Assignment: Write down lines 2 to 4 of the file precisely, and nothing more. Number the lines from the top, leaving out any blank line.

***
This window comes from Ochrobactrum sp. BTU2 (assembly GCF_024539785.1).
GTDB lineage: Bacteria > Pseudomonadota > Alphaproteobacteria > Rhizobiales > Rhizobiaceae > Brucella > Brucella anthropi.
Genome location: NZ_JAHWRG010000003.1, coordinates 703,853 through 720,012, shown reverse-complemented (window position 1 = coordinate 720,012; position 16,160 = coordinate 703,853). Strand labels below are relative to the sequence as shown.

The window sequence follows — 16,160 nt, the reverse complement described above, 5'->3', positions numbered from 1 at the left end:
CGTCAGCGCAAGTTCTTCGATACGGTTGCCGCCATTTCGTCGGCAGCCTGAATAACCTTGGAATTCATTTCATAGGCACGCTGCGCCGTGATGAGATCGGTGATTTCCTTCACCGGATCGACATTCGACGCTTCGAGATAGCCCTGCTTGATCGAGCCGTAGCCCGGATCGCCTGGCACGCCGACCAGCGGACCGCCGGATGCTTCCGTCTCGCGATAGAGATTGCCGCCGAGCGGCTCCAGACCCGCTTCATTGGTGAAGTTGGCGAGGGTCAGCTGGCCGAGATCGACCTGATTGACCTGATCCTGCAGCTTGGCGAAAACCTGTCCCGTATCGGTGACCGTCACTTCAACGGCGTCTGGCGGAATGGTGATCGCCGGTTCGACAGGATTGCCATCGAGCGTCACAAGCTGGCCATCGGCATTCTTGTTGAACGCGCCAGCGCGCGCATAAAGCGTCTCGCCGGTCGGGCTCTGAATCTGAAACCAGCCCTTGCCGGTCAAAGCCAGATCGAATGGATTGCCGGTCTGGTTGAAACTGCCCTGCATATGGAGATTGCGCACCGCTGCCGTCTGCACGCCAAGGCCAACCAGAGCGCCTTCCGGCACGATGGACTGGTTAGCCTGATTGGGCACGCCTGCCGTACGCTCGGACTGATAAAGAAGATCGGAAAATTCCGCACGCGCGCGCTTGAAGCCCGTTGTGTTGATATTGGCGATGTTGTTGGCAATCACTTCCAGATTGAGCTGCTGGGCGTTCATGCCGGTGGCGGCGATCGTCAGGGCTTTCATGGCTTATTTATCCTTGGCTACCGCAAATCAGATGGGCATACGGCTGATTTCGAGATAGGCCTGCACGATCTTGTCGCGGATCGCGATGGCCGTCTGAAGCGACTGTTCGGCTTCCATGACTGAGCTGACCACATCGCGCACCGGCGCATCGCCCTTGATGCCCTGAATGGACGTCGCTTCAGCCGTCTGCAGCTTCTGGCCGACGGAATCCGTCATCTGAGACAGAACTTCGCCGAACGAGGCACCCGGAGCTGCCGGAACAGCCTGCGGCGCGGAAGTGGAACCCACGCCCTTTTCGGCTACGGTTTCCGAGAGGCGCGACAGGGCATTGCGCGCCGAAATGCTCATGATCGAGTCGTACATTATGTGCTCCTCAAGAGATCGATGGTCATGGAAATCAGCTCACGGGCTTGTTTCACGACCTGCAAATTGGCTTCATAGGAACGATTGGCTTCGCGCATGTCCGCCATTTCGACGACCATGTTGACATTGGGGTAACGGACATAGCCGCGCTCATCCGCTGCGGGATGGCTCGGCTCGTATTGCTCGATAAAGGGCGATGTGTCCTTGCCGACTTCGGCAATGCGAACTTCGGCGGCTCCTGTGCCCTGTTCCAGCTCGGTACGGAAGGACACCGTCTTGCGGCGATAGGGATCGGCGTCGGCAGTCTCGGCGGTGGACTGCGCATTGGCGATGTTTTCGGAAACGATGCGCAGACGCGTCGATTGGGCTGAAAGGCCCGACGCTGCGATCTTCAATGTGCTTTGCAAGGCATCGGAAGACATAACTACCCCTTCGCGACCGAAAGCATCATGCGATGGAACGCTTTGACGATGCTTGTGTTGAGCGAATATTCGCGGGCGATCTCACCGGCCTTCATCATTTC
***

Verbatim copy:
GTDB lineage: Bacteria > Pseudomonadota > Alphaproteobacteria > Rhizobiales > Rhizobiaceae > Brucella > Brucella anthropi.
Genome location: NZ_JAHWRG010000003.1, coordinates 703,853 through 720,012, shown reverse-complemented (window position 1 = coordinate 720,012; position 16,160 = coordinate 703,853). Strand labels below are relative to the sequence as shown.

The window sequence follows — 16,160 nt, the reverse complement described above, 5'->3', positions numbered from 1 at the left end: